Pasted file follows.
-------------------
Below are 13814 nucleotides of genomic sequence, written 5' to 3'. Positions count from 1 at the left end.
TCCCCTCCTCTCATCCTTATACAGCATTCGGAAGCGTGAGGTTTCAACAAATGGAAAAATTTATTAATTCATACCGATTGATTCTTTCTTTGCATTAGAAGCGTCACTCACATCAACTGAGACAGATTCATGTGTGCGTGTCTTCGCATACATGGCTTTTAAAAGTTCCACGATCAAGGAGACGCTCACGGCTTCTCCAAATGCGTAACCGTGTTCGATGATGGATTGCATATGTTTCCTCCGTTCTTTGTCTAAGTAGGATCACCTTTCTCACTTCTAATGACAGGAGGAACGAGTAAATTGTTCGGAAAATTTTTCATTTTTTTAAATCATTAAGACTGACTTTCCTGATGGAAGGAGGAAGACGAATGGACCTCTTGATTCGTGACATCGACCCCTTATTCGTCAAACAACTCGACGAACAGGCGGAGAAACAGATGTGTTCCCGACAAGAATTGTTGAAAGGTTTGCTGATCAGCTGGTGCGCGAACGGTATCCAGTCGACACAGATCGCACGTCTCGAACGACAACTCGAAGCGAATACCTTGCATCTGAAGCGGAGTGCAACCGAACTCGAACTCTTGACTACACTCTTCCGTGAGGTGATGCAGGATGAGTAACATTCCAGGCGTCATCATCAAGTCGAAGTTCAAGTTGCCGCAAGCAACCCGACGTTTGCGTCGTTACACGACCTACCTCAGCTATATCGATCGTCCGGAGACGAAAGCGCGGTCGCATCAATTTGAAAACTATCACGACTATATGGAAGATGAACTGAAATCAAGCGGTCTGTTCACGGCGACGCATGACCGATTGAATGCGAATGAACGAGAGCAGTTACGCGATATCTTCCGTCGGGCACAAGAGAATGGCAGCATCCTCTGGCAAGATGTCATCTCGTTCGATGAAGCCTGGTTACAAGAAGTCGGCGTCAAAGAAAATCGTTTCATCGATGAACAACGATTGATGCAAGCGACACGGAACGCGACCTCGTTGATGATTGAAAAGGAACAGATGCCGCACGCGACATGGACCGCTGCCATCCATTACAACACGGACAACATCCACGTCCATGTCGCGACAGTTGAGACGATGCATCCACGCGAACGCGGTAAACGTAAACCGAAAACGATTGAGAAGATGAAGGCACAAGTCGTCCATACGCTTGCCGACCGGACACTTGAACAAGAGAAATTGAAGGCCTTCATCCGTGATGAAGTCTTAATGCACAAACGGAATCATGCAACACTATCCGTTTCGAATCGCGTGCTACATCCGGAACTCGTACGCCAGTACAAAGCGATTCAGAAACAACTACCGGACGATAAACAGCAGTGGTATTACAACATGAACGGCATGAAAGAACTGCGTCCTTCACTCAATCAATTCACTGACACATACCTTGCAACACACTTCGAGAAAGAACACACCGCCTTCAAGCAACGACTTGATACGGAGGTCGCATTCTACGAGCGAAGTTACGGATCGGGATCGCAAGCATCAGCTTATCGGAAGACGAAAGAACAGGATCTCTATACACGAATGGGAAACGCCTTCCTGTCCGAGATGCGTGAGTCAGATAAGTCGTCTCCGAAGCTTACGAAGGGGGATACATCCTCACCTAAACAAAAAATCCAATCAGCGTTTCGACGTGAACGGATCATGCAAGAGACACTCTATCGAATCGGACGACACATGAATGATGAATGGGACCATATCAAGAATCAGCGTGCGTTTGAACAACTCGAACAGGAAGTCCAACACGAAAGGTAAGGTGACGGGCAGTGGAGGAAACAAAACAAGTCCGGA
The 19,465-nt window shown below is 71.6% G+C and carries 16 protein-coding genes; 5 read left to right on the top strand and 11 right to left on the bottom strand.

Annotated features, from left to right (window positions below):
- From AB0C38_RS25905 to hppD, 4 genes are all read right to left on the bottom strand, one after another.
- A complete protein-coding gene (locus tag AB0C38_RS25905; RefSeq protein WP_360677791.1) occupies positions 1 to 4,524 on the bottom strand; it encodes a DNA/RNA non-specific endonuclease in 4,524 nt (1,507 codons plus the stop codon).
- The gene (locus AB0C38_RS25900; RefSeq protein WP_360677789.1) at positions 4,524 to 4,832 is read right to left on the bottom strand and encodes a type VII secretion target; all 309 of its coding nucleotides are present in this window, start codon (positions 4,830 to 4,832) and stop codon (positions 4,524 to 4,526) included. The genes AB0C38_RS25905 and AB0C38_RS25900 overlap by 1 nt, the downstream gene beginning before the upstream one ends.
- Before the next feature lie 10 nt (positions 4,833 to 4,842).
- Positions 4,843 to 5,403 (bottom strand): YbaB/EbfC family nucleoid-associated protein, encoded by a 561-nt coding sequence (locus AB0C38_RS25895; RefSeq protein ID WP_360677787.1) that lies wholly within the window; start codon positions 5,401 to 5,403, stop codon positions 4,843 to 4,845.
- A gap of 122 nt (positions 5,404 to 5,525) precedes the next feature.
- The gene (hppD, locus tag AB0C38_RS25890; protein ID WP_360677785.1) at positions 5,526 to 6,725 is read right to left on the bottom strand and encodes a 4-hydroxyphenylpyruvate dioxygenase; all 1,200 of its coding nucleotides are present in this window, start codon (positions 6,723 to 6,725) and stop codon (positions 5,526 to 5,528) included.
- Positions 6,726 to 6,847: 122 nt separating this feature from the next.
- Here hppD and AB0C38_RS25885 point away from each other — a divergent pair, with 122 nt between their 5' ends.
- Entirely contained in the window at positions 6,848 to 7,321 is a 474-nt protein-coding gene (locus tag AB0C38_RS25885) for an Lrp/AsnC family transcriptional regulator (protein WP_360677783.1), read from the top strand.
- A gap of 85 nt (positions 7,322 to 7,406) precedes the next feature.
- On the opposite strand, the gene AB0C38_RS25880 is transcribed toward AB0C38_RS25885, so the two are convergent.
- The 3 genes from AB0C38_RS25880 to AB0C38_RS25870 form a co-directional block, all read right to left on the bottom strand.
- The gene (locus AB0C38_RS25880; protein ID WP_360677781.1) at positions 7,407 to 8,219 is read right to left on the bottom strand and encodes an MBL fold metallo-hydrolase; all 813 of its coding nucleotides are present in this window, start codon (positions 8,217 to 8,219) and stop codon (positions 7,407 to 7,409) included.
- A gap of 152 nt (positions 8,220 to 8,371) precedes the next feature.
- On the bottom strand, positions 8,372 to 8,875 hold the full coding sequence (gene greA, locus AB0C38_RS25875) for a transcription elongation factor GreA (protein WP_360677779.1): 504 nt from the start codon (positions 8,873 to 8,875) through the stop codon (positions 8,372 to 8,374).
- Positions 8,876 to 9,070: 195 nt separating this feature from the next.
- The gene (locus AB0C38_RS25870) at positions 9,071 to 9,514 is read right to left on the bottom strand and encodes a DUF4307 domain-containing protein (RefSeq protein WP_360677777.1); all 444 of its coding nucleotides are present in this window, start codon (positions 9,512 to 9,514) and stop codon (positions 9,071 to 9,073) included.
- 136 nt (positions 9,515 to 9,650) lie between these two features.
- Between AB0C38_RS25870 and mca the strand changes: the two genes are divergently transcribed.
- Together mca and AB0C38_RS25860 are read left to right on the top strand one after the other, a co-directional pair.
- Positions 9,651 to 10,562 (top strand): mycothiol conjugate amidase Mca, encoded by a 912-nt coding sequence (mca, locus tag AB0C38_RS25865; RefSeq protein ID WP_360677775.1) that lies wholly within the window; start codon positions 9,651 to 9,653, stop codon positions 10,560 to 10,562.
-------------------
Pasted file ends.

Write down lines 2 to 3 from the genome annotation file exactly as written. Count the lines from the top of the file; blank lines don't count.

TCCCCTCCTCTCATCCTTATACAGCATTCGGAAGCGTGAGGTTTCAACAAATGGAAAAATTTATTAATTCATACCGATTGATTCTTTCTTTGCATTAGAAGCGTCACTCACATCAACTGAGACAGATTCATGTGTGCGTGTCTTCGCATACATGGCTTTTAAAAGTTCCACGATCAAGGAGACGCTCACGGCTTCTCCAAATGCGTAACCGTGTTCGATGATGGATTGCATATGTTTCCTCCGTTCTTTGTCTAAGTAGGATCACCTTTCTCACTTCTAATGACAGGAGGAACGAGTAAATTGTTCGGAAAATTTTTCATTTTTTTAAATCATTAAGACTGACTTTCCTGATGGAAGGAGGAAGACGAATGGACCTCTTGATTCGTGACATCGACCCCTTATTCGTCAAACAACTCGACGAACAGGCGGAGAAACAGATGTGTTCCCGACAAGAATTGTTGAAAGGTTTGCTGATCAGCTGGTGCGCGAACGGTATCCAGTCGACACAGATCGCACGTCTCGAACGACAACTCGAAGCGAATACCTTGCATCTGAAGCGGAGTGCAACCGAACTCGAACTCTTGACTACACTCTTCCGTGAGGTGATGCAGGATGAGTAACATTCCAGGCGTCATCATCAAGTCGAAGTTCAAGTTGCCGCAAGCAACCCGACGTTTGCGTCGTTACACGACCTACCTCAGCTATATCGATCGTCCGGAGACGAAAGCGCGGTCGCATCAATTTGAAAACTATCACGACTATATGGAAGATGAACTGAAATCAAGCGGTCTGTTCACGGCGACGCATGACCGATTGAATGCGAATGAACGAGAGCAGTTACGCGATATCTTCCGTCGGGCACAAGAGAATGGCAGCATCCTCTGGCAAGATGTCATCTCGTTCGATGAAGCCTGGTTACAAGAAGTCGGCGTCAAAGAAAATCGTTTCATCGATGAACAACGATTGATGCAAGCGACACGGAACGCGACCTCGTTGATGATTGAAAAGGAACAGATGCCGCACGCGACATGGACCGCTGCCATCCATTACAACACGGACAACATCCACGTCCATGTCGCGACAGTTGAGACGATGCATCCACGCGAACGCGGTAAACGTAAACCGAAAACGATTGAGAAGATGAAGGCACAAGTCGTCCATACGCTTGCCGACCGGACACTTGAACAAGAGAAATTGAAGGCCTTCATCCGTGATGAAGTCTTAATGCACAAACGGAATCATGCAACACTATCCGTTTCGAATCGCGTGCTACATCCGGAACTCGTACGCCAGTACAAAGCGATTCAGAAACAACTACCGGACGATAAACAGCAGTGGTATTACAACATGAACGGCATGAAAGAACTGCGTCCTTCACTCAATCAATTCACTGACACATACCTTGCAACACACTTCGAGAAAGAACACACCGCCTTCAAGCAACGACTTGATACGGAGGTCGCATTCTACGAGCGAAGTTACGGATCGGGATCGCAAGCATCAGCTTATCGGAAGACGAAAGAACAGGATCTCTATACACGAATGGGAAACGCCTTCCTGTCCGAGATGCGTGAGTCAGATAAGTCGTCTCCGAAGCTTACGAAGGGGGATACATCCTCACCTAAACAAAAAATCCAATCAGCGTTTCGACGTGAACGGATCATGCAAGAGACACTCTATCGAATCGGACGACACATGAATGATGAATGGGACCATATCAAGAATCAGCGTGCGTTTGAACAACTCGAACAGGAAGTCCAACACGAAAGGTAAGGTGACGGGCAGTGGAGGAAACAAAACAAGTCCGGA
The 19,465-nt window shown below is 71.6% G+C and carries 16 protein-coding genes; 5 read left to right on the top strand and 11 right to left on the bottom strand.